Helps you prevent your Heroku Dyno from killing your Node app because of high memory consumption.

Usage no npm install needed!

<script type="module">
  import herokuNodeSettings from 'https://cdn.skypack.dev/heroku-node-settings';


Heroku Node Settings

Since Node 2, the default garbage collection settings allow the app to consume up to 1.5GB before garbage collection occurs. In Heroku this is specially problematic as it might kill your app before that limit is reached (smaller dynos do not have such amount of memory). As Heroku provides an environment variable $WEB_MEMORY to let the system know what the limit is, you can start your app passing the appropriate flags so that this limit is never reached.


  npm install --save heroku-node-settings


If you are using the default start mechanism in Heroku (npm start) then you only need to change the start command in your package.json so that it uses heroku-node-settings instead of node.

    "name": "my-proyect",
    "version": "0.0.1",
    "description": "A web app that does not get killed by high memory consumption in Heroku.",
    "main": "server/bin/web.js",
    "repository": "https://github.com/myuser/myproyect.git",
    "scripts": {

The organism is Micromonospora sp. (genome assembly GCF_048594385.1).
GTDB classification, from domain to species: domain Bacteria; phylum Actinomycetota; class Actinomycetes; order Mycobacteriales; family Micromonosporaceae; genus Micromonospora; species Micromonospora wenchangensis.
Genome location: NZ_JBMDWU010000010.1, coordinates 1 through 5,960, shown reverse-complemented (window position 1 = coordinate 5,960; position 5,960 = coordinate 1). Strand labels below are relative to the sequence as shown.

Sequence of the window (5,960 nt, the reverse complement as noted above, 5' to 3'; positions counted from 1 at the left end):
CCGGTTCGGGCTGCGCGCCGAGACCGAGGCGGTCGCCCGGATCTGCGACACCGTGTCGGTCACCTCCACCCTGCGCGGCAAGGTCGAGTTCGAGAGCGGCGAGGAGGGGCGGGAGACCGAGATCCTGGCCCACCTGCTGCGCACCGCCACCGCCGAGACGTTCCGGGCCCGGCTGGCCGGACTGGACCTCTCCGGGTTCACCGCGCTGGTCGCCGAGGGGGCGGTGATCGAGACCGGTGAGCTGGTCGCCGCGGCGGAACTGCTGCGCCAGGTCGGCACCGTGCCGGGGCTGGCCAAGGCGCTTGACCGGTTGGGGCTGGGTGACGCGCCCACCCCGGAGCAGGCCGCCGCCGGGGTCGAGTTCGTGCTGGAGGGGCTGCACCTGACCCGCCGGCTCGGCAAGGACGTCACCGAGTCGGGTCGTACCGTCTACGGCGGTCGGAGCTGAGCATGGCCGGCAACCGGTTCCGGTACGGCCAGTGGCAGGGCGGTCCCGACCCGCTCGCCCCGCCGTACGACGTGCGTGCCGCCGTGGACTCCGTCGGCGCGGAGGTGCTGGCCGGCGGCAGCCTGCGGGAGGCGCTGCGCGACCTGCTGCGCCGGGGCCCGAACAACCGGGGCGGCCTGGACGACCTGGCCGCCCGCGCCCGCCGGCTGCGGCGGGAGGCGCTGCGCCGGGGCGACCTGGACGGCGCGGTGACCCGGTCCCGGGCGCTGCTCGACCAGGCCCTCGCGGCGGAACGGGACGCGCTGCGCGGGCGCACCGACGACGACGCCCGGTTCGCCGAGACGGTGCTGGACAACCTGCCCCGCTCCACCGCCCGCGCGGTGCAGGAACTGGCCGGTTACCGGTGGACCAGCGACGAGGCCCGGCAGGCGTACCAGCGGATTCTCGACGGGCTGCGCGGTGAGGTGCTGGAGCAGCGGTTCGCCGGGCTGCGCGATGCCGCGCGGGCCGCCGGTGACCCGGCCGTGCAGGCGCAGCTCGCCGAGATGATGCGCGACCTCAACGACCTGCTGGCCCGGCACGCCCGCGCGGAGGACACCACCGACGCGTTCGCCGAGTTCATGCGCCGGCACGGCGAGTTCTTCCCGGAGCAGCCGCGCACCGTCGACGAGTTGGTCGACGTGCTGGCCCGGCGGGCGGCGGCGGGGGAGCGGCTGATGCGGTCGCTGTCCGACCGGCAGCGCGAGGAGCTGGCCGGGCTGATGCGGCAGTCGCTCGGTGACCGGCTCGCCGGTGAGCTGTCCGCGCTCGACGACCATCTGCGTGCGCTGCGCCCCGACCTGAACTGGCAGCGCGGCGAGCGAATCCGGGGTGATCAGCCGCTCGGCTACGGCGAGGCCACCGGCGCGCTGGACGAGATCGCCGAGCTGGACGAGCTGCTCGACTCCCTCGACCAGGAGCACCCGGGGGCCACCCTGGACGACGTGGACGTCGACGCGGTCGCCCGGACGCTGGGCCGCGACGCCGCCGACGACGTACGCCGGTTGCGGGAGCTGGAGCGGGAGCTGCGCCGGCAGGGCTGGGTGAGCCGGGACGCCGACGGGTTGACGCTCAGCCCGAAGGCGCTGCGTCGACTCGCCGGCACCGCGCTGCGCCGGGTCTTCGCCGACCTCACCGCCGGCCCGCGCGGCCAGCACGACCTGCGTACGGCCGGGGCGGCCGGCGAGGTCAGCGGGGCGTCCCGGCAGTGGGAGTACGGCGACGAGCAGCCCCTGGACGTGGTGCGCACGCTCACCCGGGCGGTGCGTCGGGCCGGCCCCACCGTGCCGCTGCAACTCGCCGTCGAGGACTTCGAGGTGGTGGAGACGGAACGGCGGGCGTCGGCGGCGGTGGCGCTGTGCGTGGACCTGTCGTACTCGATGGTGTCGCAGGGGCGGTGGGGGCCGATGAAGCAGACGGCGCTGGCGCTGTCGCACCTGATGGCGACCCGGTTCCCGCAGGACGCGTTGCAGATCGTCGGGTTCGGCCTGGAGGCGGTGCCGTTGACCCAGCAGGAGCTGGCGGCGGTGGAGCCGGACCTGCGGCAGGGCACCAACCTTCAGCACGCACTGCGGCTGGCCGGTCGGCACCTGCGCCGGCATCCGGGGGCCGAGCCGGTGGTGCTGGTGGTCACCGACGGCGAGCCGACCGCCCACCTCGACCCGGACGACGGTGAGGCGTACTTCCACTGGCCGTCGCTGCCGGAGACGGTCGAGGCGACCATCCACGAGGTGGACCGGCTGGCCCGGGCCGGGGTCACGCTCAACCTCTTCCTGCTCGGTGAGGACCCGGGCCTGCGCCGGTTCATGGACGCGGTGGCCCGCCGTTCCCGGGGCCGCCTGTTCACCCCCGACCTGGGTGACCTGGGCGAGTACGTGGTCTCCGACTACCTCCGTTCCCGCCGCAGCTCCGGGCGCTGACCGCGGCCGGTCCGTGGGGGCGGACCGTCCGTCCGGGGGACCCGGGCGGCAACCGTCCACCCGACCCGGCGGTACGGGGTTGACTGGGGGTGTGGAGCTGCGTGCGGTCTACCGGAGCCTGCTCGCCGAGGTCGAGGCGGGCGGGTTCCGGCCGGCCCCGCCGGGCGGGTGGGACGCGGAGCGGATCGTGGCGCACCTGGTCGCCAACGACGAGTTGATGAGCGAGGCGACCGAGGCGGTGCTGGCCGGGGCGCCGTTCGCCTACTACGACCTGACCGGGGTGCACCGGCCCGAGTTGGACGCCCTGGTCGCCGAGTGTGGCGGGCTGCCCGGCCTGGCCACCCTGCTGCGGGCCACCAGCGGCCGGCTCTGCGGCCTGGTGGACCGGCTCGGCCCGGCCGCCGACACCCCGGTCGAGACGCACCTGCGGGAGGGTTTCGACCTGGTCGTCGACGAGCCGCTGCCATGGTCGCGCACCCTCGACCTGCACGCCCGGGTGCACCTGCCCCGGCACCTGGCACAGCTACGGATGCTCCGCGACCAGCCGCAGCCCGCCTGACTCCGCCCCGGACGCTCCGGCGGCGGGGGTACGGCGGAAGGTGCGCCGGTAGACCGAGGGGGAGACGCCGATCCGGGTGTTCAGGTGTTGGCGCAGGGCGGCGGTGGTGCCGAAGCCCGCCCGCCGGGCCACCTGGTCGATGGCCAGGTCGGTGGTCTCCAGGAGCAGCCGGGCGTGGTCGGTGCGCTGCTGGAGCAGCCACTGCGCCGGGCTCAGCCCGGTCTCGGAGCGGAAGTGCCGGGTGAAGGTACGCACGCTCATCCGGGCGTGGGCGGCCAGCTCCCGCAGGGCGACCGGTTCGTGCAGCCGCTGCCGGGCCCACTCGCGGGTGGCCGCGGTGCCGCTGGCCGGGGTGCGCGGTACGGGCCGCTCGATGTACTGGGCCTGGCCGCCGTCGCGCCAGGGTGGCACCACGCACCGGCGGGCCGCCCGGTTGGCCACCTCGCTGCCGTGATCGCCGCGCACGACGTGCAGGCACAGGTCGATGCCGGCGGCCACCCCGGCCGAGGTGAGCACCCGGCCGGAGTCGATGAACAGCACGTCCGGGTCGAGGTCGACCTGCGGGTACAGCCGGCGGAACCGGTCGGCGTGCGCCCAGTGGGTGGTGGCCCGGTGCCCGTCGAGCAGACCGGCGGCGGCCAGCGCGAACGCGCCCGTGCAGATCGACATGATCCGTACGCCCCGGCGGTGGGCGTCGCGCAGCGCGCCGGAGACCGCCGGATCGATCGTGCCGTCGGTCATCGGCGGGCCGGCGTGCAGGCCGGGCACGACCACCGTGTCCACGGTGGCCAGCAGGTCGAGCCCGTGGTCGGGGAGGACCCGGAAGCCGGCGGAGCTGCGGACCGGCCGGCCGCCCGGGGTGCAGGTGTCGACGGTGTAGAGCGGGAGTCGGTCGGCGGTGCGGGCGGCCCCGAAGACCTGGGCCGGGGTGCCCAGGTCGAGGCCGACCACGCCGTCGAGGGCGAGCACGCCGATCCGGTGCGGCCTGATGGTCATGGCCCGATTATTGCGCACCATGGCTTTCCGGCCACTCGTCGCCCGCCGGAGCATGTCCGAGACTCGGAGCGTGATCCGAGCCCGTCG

"test": "grunt test",
      "start": "heroku-node-settings server/bin/web.js"

Note that any arguments you pass into this command will be used when calling nodeas well.

If you're using a Procfile, be sure to include the path: node_modules/.bin/heroku-node-settings.

How does it work

Essentially, the script uses the following V8 flags to start node. The values of these flags depends on the $WEB_MEMORY the dyno has. Check the source for the details.

  • --max_semi_space_size: Sets how much memory can new memory allocations take (in megabytes ). This flag used to be called --max_new_space_size (see https://codereview.chromium.org/271843005).
  • --max_old_space_size: Sets the upper limit of memory node can use. The problem is that if your app reaches this value then Node will crash (memory allocation errors will start to show in the logs).

Also note that, although these settings constrain the memory usage, there are other elements that can make the whole process use more memory that what these flags set (buffers, files, etc.).